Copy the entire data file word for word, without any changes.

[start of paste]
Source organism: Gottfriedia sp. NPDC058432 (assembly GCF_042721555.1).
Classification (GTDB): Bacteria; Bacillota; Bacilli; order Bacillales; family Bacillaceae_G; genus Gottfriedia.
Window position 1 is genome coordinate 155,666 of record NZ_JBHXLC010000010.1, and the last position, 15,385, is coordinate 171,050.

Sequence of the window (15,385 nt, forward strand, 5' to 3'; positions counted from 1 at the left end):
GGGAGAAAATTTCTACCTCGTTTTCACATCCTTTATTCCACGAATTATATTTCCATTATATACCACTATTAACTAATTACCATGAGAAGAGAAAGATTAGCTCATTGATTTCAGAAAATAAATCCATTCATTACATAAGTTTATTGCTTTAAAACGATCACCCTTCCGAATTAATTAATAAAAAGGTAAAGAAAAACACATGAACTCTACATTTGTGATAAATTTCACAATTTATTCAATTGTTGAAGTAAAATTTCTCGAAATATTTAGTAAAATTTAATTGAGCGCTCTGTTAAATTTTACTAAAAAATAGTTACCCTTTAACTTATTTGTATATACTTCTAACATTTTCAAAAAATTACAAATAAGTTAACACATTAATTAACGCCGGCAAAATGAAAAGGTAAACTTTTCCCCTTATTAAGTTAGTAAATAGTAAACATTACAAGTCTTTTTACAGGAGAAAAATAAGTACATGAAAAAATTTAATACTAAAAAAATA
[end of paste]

Source organism: Gottfriedia sp. NPDC058432 (assembly GCF_042721555.1).
Classification (GTDB): Bacteria; Bacillota; Bacilli; order Bacillales; family Bacillaceae_G; genus Gottfriedia.
Window position 1 is genome coordinate 155,666 of record NZ_JBHXLC010000010.1, and the last position, 15,385, is coordinate 171,050.

Sequence of the window (15,385 nt, forward strand, 5' to 3'; positions counted from 1 at the left end):
GGGAGAAAATTTCTACCTCGTTTTCACATCCTTTATTCCACGAATTATATTTCCATTATATACCACTATTAACTAATTACCATGAGAAGAGAAAGATTAGCTCATTGATTTCAGAAAATAAATCCATTCATTACATAAGTTTATTGCTTTAAAACGATCACCCTTCCGAATTAATTAATAAAAAGGTAAAGAAAAACACATGAACTCTACATTTGTGATAAATTTCACAATTTATTCAATTGTTGAAGTAAAATTTCTCGAAATATTTAGTAAAATTTAATTGAGCGCTCTGTTAAATTTTACTAAAAAATAGTTACCCTTTAACTTATTTGTATATACTTCTAACATTTTCAAAAAATTACAAATAAGTTAACACATTAATTAACGCCGGCAAAATGAAAAGGTAAACTTTTCCCCTTATTAAGTTAGTAAATAGTAAACATTACAAGTCTTTTTACAGGAGAAAAATAAGTACATGAAAAAATTTAATACTAAAAAAATA